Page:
Continuing from yesterday's entry - here's more of the high and lows of Marvel Premiere:
Jumping ahead to issue #43, we find Paladin, the rather intriguing mercenary who first popped up in Daredevil. I was re-reading this book not too long ago, having skipped the credits page and it didn't take me long to realize that it was written by Don McGregor, the archenemy of the typewriter. Ugh, what a wordy mess! Now, I normally loooooove Tom Sutton's artwork, but it just doesn't work here. Perhaps it's the color job or just the shoddy production, but everything gets blurred together and it's extremely difficult to follow. In the right hands, this could have worked out as a decent story. As it stands, I can only recommend that you avoid it at all costs.
If I've been sounding a bit negative in discussing the last few issues, get ready for a change of tone because I totally love the Scott Lang Ant-Man that pops up here for a couple of issues. These are two fine, fine issues written by one of my all-time favourites, Dave Michelinie. I met Dave last year, but got so wrapped up in telling him how much I loved his Unknown Soldier that I forgot to mention that I loved how he brought back Ant-Man. These issues also feature absolutely beautiful artwork by Byrne and Layton. This is very good stuff - compelling storytelling and imaginative art. It's definitely some of the best comics of this whole series.
Skipping ahead to the three issue Black Panther arc, Ed Hannigan tried to tie up the loose ends from Don McGregor's KKK storyline in Jungle Action, all but ignoring all of the craziness (and I mean that in a good way) that we saw in the Kirby series. Hannigan does a pretty good job but, much like McGregor, his scripts are far too wordy. It can be exhausting trying to trudge through some of the dialogue, but the overall concepts are good and it's a shame that the execution wasn't better. I feel much the same about Jerry Bingham's pencils - sometimes they look ok, but other times they look like they are straight out of 1981 issue of Charlton Bullseye (and I don't mean that in a good way). One of these issues has a great letter from Jim Oswley (Christopher Priest) commenting on the portrayal of Harlem and black stereotypes in the Falcon issues. That's the kind of stuff you miss in trades.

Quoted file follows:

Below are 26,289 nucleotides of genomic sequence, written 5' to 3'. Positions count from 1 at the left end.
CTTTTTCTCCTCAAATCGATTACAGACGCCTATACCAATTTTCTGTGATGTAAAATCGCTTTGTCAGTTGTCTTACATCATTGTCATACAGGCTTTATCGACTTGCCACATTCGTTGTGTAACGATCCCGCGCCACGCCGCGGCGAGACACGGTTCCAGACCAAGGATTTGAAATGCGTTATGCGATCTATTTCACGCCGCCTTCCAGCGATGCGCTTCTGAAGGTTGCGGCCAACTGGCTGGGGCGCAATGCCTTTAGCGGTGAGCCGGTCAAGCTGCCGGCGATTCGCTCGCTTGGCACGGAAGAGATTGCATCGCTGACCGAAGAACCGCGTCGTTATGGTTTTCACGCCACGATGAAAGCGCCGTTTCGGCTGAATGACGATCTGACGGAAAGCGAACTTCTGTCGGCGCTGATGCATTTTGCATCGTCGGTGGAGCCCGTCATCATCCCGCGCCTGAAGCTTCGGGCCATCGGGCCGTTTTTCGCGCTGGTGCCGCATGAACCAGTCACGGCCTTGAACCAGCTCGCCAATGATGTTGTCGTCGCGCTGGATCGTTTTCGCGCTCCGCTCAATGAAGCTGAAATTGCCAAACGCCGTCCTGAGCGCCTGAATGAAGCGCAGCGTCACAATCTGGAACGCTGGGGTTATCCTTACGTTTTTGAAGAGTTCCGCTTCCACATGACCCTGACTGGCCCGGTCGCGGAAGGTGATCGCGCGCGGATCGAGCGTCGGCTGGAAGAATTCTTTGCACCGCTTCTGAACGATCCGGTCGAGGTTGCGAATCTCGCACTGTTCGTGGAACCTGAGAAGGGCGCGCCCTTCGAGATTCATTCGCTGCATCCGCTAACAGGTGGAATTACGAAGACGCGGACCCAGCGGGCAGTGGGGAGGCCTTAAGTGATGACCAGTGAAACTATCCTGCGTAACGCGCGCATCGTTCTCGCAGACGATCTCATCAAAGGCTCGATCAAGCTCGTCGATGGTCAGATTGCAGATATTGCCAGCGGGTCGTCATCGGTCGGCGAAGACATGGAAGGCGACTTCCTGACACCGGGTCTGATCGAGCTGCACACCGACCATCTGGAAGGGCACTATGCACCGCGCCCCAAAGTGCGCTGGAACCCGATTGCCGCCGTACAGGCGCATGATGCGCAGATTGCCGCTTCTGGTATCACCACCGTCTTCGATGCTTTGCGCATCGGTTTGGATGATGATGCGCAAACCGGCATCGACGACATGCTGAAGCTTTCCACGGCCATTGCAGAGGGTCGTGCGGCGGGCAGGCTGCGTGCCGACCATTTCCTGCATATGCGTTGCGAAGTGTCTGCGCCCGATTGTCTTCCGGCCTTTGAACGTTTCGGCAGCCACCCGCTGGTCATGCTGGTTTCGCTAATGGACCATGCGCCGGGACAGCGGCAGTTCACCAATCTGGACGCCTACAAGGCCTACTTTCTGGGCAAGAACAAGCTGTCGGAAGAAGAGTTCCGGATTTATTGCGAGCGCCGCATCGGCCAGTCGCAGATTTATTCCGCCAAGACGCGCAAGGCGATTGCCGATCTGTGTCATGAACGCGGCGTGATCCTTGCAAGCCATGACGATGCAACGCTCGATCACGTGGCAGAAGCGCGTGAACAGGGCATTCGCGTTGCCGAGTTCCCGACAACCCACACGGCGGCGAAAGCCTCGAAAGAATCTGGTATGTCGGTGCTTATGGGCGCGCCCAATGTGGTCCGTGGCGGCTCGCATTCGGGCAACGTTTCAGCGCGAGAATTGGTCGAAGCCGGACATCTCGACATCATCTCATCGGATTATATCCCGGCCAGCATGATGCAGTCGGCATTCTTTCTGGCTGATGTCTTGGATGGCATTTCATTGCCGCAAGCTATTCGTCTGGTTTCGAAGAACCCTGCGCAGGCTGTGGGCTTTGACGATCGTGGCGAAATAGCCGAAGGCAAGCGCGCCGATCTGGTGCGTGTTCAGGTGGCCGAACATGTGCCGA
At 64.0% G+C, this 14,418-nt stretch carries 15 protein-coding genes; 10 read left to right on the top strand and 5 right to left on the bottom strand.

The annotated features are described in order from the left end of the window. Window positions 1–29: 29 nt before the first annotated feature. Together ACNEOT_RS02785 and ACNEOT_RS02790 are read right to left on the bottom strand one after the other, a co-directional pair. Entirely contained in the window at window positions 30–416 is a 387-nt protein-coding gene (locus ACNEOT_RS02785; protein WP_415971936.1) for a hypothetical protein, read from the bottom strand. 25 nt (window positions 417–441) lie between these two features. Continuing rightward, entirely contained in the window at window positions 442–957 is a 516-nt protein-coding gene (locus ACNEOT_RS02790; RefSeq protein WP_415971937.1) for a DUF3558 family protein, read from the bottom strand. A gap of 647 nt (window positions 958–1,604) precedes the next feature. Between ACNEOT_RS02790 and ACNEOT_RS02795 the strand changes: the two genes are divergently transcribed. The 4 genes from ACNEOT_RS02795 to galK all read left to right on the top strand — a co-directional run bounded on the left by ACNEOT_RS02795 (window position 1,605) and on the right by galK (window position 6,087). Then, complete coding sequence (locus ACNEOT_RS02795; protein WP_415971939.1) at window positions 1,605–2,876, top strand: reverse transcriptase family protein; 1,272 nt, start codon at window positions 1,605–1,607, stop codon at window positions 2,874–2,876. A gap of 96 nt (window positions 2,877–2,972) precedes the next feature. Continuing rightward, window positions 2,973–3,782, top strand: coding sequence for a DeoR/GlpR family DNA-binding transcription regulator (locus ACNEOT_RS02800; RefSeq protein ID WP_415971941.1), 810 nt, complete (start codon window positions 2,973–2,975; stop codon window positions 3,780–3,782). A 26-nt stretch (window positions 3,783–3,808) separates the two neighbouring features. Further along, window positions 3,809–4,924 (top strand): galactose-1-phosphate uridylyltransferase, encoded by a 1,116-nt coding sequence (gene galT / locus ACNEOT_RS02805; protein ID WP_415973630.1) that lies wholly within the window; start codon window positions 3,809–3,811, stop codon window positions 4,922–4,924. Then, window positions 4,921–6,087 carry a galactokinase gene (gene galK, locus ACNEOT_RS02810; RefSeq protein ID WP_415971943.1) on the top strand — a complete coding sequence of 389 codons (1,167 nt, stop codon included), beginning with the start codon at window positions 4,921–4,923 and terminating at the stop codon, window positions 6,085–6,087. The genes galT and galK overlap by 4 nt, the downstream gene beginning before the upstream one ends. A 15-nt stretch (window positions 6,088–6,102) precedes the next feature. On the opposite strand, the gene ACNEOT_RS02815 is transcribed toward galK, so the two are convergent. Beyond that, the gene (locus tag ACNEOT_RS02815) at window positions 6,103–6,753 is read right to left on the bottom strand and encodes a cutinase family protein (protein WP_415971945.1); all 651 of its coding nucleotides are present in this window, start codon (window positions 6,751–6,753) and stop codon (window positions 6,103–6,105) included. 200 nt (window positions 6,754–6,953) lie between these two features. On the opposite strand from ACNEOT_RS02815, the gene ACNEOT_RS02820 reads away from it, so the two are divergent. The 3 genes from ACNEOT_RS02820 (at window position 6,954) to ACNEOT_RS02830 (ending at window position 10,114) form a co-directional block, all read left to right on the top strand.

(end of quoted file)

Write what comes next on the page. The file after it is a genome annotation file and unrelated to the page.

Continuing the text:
Gene Day absolutely rocks in the Caleb Hammer issue, with help from Tony DeZ. The first new western character introduce at Marvel in a decade. He's rough and tumble Pinkerton agent with a tragic past who resembles Clint Eastwood even more than Jonah Hex. There's not all that much new here, but it is a wonderfully delivered western story and a nice change from the revolving door of second stringers. It's quite incredible how much background is crammed in here without really interfering with the action. It's truly too bad that westerns had fallen out of favor as I really think that Peter Gillis and Gene Day were onto something here.
We talked a lot about Howard Chaykin creations and artwork in the earlier issues, and he now returns with Dominic Fortune. Fortune is a character who, for all intents and purposes originated at Atlas-Seaboard as the Scorpion. He's a fun old school adventurer who first joined the Marvel Universe in the mid-70s with infrequent appearances. This is a very, very fun issue with Chaykin's layouts beautifully finished by Terry Austin. What a treat it is to see Austin's work in all its glory. For those of you who've met him, you know that Terry Austin is just about the nicest guy you'll ever meet. This is a superb single issue story - keep an eye out for it.
Finally, I'm going to leave you with Doctor Who. Aside from catching the occasional episode on the Buffalo PBS station back in the early 80s, I have next to no background with the good Doctor. These four books, which reprint the UK weeklies, are a lot of fun but the real treat is to gaze at Dave Gibbons' beautiful artwork. As an added bonus, there is some new, US material by Dave Cockrum and Walt Simonson. Every time I see Cockrum artwork these days, I kick myself for not fully recognizing how awesome he was while he was alive. For some reason, one of these books throws in a Werewolf By Night story - I love those oddities. I'd imagine that these are a must have for any Doctor Who fanatic.
So that's a look at Marvel Premiere. I haven't hit them all, but this should give you a taste of what to expect. These books are permanent residents of dollar bins around the world, so you can cherry pick the best of the lot without taking much of a financial hit.
For more classic comic talk - visit my blog Seduction of the Indifferent
If you have any questions or comments - don't hesitate dropping me a line at scottshouldbegood at yahoo.ca.